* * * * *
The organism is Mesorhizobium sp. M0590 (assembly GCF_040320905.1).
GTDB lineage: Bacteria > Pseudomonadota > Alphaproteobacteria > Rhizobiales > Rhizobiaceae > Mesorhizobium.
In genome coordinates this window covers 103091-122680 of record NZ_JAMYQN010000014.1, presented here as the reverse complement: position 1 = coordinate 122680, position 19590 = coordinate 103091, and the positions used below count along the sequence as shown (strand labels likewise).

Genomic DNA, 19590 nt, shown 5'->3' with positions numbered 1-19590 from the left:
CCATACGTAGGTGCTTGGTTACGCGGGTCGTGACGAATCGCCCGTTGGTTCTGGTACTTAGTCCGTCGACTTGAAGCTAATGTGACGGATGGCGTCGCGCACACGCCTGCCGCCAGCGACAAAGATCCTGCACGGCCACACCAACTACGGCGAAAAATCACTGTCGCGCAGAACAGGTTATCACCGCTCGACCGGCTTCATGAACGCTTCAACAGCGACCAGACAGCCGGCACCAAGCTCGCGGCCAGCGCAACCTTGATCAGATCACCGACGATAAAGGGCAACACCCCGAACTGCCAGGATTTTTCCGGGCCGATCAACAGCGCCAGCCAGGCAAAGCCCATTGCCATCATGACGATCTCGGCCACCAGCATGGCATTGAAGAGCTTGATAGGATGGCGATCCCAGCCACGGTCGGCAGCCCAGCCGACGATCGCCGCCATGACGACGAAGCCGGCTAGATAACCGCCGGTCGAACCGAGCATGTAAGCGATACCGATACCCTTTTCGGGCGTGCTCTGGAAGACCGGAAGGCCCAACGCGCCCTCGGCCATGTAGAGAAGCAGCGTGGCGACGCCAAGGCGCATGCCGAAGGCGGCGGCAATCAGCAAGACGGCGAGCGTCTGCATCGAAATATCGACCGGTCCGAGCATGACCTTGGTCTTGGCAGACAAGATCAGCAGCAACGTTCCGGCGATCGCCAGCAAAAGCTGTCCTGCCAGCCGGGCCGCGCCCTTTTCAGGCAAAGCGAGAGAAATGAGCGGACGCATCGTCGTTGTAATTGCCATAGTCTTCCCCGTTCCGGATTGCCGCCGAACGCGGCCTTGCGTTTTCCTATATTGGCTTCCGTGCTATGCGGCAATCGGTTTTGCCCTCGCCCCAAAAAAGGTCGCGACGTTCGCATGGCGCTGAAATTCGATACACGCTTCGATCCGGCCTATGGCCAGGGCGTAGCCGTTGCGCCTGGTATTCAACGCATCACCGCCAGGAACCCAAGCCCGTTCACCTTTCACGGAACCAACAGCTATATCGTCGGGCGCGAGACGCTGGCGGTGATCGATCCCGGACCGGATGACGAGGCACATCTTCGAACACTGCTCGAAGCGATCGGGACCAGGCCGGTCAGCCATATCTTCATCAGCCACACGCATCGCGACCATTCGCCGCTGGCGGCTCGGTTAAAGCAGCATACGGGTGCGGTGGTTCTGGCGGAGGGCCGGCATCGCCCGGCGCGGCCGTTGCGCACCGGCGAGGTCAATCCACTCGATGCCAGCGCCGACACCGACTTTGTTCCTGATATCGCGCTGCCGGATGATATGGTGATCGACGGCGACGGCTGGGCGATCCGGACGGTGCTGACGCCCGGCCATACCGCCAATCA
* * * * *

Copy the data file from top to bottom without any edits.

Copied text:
The organism is Mesorhizobium sp. M0590 (assembly GCF_040320905.1).
GTDB lineage: Bacteria > Pseudomonadota > Alphaproteobacteria > Rhizobiales > Rhizobiaceae > Mesorhizobium.
In genome coordinates this window covers 103091-122680 of record NZ_JAMYQN010000014.1, presented here as the reverse complement: position 1 = coordinate 122680, position 19590 = coordinate 103091, and the positions used below count along the sequence as shown (strand labels likewise).

Genomic DNA, 19590 nt, shown 5'->3' with positions numbered 1-19590 from the left:
CCATACGTAGGTGCTTGGTTACGCGGGTCGTGACGAATCGCCCGTTGGTTCTGGTACTTAGTCCGTCGACTTGAAGCTAATGTGACGGATGGCGTCGCGCACACGCCTGCCGCCAGCGACAAAGATCCTGCACGGCCACACCAACTACGGCGAAAAATCACTGTCGCGCAGAACAGGTTATCACCGCTCGACCGGCTTCATGAACGCTTCAACAGCGACCAGACAGCCGGCACCAAGCTCGCGGCCAGCGCAACCTTGATCAGATCACCGACGATAAAGGGCAACACCCCGAACTGCCAGGATTTTTCCGGGCCGATCAACAGCGCCAGCCAGGCAAAGCCCATTGCCATCATGACGATCTCGGCCACCAGCATGGCATTGAAGAGCTTGATAGGATGGCGATCCCAGCCACGGTCGGCAGCCCAGCCGACGATCGCCGCCATGACGACGAAGCCGGCTAGATAACCGCCGGTCGAACCGAGCATGTAAGCGATACCGATACCCTTTTCGGGCGTGCTCTGGAAGACCGGAAGGCCCAACGCGCCCTCGGCCATGTAGAGAAGCAGCGTGGCGACGCCAAGGCGCATGCCGAAGGCGGCGGCAATCAGCAAGACGGCGAGCGTCTGCATCGAAATATCGACCGGTCCGAGCATGACCTTGGTCTTGGCAGACAAGATCAGCAGCAACGTTCCGGCGATCGCCAGCAAAAGCTGTCCTGCCAGCCGGGCCGCGCCCTTTTCAGGCAAAGCGAGAGAAATGAGCGGACGCATCGTCGTTGTAATTGCCATAGTCTTCCCCGTTCCGGATTGCCGCCGAACGCGGCCTTGCGTTTTCCTATATTGGCTTCCGTGCTATGCGGCAATCGGTTTTGCCCTCGCCCCAAAAAAGGTCGCGACGTTCGCATGGCGCTGAAATTCGATACACGCTTCGATCCGGCCTATGGCCAGGGCGTAGCCGTTGCGCCTGGTATTCAACGCATCACCGCCAGGAACCCAAGCCCGTTCACCTTTCACGGAACCAACAGCTATATCGTCGGGCGCGAGACGCTGGCGGTGATCGATCCCGGACCGGATGACGAGGCACATCTTCGAACACTGCTCGAAGCGATCGGGACCAGGCCGGTCAGCCATATCTTCATCAGCCACACGCATCGCGACCATTCGCCGCTGGCGGCTCGGTTAAAGCAGCATACGGGTGCGGTGGTTCTGGCGGAGGGCCGGCATCGCCCGGCGCGGCCGTTGCGCACCGGCGAGGTCAATCCACTCGATGCCAGCGCCGACACCGACTTTGTTCCTGATATCGCGCTGCCGGATGATATGGTGATCGACGGCGACGGCTGGGCGATCCGGACGGTGCTGACGCCCGGCCATACCGCCAATCA